You can stay near the surface and enjoy MONTAGE from the snorkeler's view, or you can dive deep and get out your scuba gear... when Nate Tschetter, Yamaha Marketing Manager first hipped the product specialist staff to what was on offer in MONTAGE he described it with this swimming analogy, and it is so apropo. We will have both types of articles here on YamahaSynth. So if you only want to wade out a little bit or you're ready to dive for the Mariana Trench, we hope to have articles of interest for you. Let us know what you'd like us to cover.
Let's use the appropriately named "DJ MONTAGE" as an example. You might feel that the composition is already done, and much like a DJ, you are simply putting the turntable in motion. What's left for you to do? If you are asking that question... Move on and come back to this later. But be aware that what you are hearing is a programmer combining the Motion Control Synth Engine's various tools (arps, motion sequences, automated controllers, etc.) into a musical montage. It's sound designing. It's very much like when working with a room full of analog modules and patch cables, where you are putting in motion a musical patchwork of connections. Here you can potentially have 64 Oscillators (or more), 64 Filters, 64 Ampitude Envelope Generators, tons of LFOs, Effects, even external sources all patched together to create a musical result.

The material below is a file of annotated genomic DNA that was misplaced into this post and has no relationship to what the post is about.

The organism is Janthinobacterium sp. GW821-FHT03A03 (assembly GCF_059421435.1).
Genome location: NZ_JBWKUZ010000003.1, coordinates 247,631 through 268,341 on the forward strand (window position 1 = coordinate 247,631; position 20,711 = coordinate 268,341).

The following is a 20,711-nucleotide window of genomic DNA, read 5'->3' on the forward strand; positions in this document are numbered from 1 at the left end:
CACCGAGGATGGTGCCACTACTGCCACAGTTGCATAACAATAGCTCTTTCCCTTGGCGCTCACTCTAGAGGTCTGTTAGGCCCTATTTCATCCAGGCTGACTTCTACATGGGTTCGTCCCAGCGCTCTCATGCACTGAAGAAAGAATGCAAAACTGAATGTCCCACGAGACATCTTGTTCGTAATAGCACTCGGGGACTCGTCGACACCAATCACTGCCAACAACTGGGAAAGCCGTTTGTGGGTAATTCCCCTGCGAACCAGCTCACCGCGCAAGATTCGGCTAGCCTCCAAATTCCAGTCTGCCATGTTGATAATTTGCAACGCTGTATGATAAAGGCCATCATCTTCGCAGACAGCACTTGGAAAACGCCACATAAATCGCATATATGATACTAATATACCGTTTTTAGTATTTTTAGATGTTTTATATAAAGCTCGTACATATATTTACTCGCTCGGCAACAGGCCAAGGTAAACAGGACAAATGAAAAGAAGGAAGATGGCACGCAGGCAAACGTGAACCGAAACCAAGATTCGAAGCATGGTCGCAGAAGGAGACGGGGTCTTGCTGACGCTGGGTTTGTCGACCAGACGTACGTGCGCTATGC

I learned synthesis on a room full of ARP 2500 modules back in the early 1970's - where creating music was about patching Oscillator to Filter, Filter to Amplifier, and while the "preset" had not been invented at that point in synthesizer history (seriously, it was still years away), anyone sitting down to interact with a student's patched creation would have an entirely unique experience based on how they chose to put the creation in motion. The patched creation was simply "potential energy" - the person interacting with it provided the "push" to turn it into "kinetic energy". Sometimes that was by triggering a key or activating a switch. These MONTAGE Multi Part, multi-instrument creations are musical and rhythmic environments/atmospheres that represent the "patching" of the various components by one of the Yamaha voicing programmers. You can choose to interact with it, edit it, learn from it, change it, or even ignore it. You put all this potential energy into motion by triggering a key, turning a knob, or flipping a switch. Every time you interact with it you may have an entirely different experience.